New Dialogue's Facebook bio states that the Los Angeles-based quintet "speaks for the moment", and with their band name they "assume an important responsibility" -- bold claims from a band who only recently released their debut EP, but it shows that there is no shortage of confidence or ambition among the band members. Ela Kitapci and Taylor Morrow share vocals in the band, while Jason Rodriguez is on drums, Michael Sevilla is on guitar, and Jeff Badagliacca is on bass. Kitapci befriended Morrow shortly after she moved to Los Angeles, with the rest of the band's line-up variously coming together by meeting at summer jobs, while studying and through internet postings.
Their new EP, Teach Me How to Feel, is out on RED Music and was recorded with producer Charlie Park at the helm and, similarly to their label mates Lovelytheband, who Park has also worked with, New Dialogue's sound is polished and punchy, with lyrics that sometimes veer into emo territory, belying the songs' brisk, poppy melodies. At points the EP soars with anthemic attempts reminiscent of Imagine Dragons, with every song adopting a radio-friendly, poppy sound that's occasionally roughed-up with splashes of electric guitar.
The EP bursts to life with the brazen, blaring pop of "Are You Like Me?", sounding like the type of song Selena Gomez would record, but with a less defined direction. The catchy track bounds through its three minutes, but it doesn't offer anything unique or different to other mainstream indie-pop bands that can be heard nearly constantly on the radio. A jolt of fuzzy electric guitar is carefully placed before the middle eighth, hinting at a greater degree of creativity from the band, but their sound seems constrained at every turn.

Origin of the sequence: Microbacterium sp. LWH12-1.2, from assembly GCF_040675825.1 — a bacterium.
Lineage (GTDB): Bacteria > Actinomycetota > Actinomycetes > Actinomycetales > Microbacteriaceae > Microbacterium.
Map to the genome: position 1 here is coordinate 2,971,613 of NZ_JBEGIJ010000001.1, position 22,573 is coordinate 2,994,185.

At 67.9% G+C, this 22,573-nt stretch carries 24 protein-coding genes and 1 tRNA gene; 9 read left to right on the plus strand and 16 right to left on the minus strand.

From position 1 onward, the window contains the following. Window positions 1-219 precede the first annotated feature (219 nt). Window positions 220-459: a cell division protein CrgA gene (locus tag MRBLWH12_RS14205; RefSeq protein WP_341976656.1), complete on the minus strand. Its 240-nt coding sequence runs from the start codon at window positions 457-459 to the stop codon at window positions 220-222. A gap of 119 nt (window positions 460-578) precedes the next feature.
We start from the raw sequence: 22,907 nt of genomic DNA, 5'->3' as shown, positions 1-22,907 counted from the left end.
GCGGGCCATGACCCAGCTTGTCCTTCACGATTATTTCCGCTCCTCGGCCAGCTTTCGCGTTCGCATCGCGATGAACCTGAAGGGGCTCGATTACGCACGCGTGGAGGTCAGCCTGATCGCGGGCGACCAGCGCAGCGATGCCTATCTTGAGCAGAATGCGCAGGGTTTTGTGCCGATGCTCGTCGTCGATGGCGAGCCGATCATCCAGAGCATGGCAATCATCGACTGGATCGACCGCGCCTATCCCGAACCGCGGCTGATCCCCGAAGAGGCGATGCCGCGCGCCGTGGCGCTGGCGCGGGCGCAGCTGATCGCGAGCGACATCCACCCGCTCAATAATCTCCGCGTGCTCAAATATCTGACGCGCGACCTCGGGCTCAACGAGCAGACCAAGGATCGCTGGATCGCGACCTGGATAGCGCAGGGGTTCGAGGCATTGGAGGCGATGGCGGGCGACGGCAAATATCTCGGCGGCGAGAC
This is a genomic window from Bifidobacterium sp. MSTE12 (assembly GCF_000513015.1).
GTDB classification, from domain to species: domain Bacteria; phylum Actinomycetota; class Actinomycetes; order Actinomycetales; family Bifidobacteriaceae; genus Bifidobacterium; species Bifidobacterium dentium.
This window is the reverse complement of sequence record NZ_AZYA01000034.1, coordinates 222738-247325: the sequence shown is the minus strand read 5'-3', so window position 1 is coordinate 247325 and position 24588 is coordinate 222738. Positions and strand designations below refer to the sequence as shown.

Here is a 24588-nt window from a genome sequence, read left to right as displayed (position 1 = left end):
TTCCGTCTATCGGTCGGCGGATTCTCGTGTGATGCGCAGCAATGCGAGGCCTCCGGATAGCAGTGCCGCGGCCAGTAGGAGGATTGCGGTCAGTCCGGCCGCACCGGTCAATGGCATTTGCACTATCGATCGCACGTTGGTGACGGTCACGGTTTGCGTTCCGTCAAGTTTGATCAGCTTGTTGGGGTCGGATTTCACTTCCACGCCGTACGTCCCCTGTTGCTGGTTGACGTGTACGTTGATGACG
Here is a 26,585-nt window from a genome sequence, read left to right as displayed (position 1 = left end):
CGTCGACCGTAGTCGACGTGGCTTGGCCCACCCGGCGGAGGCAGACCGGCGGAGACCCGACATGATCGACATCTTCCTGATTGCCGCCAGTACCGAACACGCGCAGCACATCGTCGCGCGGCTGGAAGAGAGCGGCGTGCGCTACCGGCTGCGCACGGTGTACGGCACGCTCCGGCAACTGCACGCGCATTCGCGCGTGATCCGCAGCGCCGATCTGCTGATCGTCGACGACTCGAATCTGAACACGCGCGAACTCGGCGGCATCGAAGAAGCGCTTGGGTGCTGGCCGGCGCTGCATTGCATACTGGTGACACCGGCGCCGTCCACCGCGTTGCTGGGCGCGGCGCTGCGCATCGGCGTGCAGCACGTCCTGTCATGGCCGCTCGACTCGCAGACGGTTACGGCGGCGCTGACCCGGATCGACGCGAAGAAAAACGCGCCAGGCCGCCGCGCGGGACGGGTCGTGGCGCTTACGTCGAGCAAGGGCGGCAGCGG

"Fake Smile" centres on a dissolving relationship and trying to maintain a connection, no matter how insincere it might be. Kitapci's vocals take the lead among the track's weighty synths, as she sings, "Yeah, I'd even take a fake smile" as though she's calling out to someone across a crevasse, desperate for any form of communication. The song is a clear cut pop song, expertly polished with some violins added in to shake up the sound, but there's nothing here that can be pinpointed as being unique to New Dialogue.
There's no doubt that the band has more to offer -- the rush of "Loose Ends" sees Morrow's vocals come to the fore and it's clearly an anthemic effort by the band. The brooding noir pop of "Neon Ocean", which was written in the wake of the 2016 US presidential election and bristles with disillusionment, sees Kitapci and Morrow's vocals meld perfectly and powerfully, with the verses swaying before the chorus lurches forward with vigour, commanding your attention.
A band's debut EP is meant to serve as a taster of what they can offer, and while Teach Me How to Feel sometimes sounds like it's trying a little bit too hard to please, there are still promising moments on the EP. The band's ambition shines through in their songs, full of catchy hooks and syrupy lyrics that are made to be heard in arenas and on radio stations, but it creates a dilemma for the listener -- you can hear where it is that they want to be in the future, but not who or what they are right now, or what makes them different from the rest.
5.0 / 10
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